Slot milestones

Jul 27, 2004 6:16 AM

Slot machines have come a long way since Charles Fey unveiled his pint-sized Liberty Bell slot in San Francisco in the 1890s. Today, slot machines — in all of their various forms and functions — represent the poster child of modern commercial gaming.

In fact, slot machines set the pace for casino gaming throughout the country. It’s been 20 years since slot revenue caught up with and overtook table revenue in the average Nevada casino. In some places, such as at Station Casinos, slots account for nearly 85 percent of the casinos’ win.

The evolution of the slot machine can be traced to a handful of key technological advances. Before examining the top 10 innovations that helped shape the industry, here is a brief look at the origins of the one-armed bandit.

In the late 1800s, there were several devices that could be called "slot machines." Some were very large and cumbersome and more closely-resembled pieces of furniture than gambling devices.

The first of the reel-spinning devices was Charles Fey’s Liberty Bell. About the size of a toaster, the Liberty Bell had three spring-loaded reels, each of which had 10 stops. When the handle was pulled, the reels would begin to spin, then after a short period of time the reels would stop in sequential order.

The player’s prize was based on the symbols that lined up on the reels: the top prize of 10 drinks was won when three liberty bell symbols lined up. Other prizes included cigars or a smaller number of drinks. The machine was operated with a single nickel.

Over the next 60 years, slot machines grew in size and stature, but they were still essentially cast-iron devices that spun reels and dropped a few coins.

But technology brought about huge changes that would help shape the slot machine into today’s marvel of electronic gaming. Here are 10 of the most innovative ones:

”¡ Coin hopper: Until the 1960s, slot machines stored coins in chutes and dumped them when a player lined up the right symbols. This method didn’t allow for very large jackpots — just a handful of coins at best. But Bally Manufacturing revolutionized the handling and sizing of jackpots when it introduced the coin hopper in the 1960s. The device allowed a slot machine to pay out hundreds of coins, accurately and quickly, and encouraged manufacturers to offer larger jackpots that could compete with more substantial payoffs in the casino.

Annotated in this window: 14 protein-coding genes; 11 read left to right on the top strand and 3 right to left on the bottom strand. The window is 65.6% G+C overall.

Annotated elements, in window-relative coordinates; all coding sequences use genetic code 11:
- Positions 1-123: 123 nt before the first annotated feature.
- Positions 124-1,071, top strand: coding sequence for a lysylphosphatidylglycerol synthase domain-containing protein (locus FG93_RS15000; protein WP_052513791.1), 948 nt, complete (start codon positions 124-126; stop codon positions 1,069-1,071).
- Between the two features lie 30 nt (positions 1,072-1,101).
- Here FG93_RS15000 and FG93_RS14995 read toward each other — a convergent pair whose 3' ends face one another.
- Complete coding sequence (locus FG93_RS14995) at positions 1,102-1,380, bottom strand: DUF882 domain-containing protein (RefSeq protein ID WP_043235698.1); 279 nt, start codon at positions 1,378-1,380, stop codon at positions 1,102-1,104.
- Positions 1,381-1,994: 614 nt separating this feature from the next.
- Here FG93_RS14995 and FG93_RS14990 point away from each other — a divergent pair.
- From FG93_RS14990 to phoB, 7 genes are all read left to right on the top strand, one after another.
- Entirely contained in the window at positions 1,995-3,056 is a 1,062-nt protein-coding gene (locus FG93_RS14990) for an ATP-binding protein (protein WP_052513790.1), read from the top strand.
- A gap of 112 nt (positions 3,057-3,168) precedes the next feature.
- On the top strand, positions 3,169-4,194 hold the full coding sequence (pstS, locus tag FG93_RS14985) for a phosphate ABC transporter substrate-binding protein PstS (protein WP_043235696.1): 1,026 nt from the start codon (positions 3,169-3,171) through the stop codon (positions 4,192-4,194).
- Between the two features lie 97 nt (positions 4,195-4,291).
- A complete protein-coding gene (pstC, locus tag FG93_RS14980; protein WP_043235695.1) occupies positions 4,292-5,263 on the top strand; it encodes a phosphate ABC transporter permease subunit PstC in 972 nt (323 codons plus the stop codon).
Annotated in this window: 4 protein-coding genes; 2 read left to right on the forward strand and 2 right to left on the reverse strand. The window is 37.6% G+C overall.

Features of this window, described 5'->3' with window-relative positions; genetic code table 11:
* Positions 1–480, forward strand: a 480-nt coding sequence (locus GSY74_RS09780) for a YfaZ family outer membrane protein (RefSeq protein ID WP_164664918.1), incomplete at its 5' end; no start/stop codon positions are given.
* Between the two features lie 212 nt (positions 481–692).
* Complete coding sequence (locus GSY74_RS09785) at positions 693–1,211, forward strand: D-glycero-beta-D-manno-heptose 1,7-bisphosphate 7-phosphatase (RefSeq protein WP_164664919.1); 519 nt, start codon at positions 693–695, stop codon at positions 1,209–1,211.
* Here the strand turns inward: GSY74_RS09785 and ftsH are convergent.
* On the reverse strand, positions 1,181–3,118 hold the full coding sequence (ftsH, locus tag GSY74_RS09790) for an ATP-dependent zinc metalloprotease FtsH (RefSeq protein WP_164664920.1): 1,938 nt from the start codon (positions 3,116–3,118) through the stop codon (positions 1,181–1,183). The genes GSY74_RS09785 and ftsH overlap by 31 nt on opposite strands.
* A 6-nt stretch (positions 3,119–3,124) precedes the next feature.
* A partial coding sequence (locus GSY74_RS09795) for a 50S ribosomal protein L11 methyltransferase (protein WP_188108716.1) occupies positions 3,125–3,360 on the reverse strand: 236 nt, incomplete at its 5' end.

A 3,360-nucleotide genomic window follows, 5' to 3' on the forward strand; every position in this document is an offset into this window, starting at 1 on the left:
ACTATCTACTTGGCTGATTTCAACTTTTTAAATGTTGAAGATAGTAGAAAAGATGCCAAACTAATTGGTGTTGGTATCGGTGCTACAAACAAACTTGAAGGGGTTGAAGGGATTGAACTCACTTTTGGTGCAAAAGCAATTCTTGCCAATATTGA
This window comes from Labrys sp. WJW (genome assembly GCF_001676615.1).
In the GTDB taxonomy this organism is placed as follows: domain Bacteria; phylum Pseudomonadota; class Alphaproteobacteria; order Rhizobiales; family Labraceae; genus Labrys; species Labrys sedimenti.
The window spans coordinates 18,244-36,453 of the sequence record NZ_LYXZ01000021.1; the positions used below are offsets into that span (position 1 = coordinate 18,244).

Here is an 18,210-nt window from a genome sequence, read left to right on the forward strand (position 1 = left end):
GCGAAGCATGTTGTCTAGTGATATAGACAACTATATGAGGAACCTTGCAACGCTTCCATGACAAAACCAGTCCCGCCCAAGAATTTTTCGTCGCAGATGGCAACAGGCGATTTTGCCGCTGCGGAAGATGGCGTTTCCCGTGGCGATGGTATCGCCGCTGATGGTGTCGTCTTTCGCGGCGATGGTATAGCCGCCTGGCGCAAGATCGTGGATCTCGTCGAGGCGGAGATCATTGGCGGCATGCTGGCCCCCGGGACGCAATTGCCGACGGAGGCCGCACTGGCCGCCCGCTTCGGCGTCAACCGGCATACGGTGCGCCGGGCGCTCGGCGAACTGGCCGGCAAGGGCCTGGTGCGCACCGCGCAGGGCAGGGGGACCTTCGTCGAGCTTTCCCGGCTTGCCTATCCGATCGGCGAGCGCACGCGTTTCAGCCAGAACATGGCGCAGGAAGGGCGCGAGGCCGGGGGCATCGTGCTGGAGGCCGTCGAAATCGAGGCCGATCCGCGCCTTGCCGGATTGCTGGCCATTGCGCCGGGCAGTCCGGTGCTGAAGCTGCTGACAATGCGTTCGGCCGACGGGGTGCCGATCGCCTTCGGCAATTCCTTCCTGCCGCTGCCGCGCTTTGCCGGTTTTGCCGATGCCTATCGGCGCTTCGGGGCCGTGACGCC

”¡ Electro-mechanical slot: All the earliest slot machines were mechanical devices. But in 1964, Bally introduced its Money Honey electromechanical slot that eliminated the springs and levers that characterized its predecessors. Motors and other electrical components now did the spinning but, more important, electricity added bright lights, sounds, graphics and other features that attracted slot players like never before.

”¡ Video poker: In the early 1980s, Si Redd, a route operator with Bally Manufacturing, was touting an electronic game, video poker, which simulated a five-card draw poker game that was displayed on a video screen. Bally wasn’t interested, so Redd took his game to Reno, where he teamed up with a manufacturer, Fortune Gaming. Sales of the new game took off and in 1982, Redd took the company public with the name International Game Technology, which would grow to become the world’s largest manufacturer of gaming devices.

”¡ Stepper slot: At about the same time Si Redd’s Fortune poker machines were appearing in Nevada casinos, Universal Manufacturing engineers were perfecting a new kind of slot machine, one that used a "stepper" motor to stop the reels where the slot’s computer program told them to stop. The significance of the stepper slot is that it paved the way for mega jackpots (previously, the number of reel stops determined the odds and thus the size of the jackpots), and provided for more entertaining slot action, such as multi-line pay tables, and the use of "wild" symbols such as Double Diamonds and Wild Cherry), to name a few. Incidentally, Si Redd was so impressed with the stepper slot, he purchased the rights to the patent and used it to create innovative games for his new company, IGT.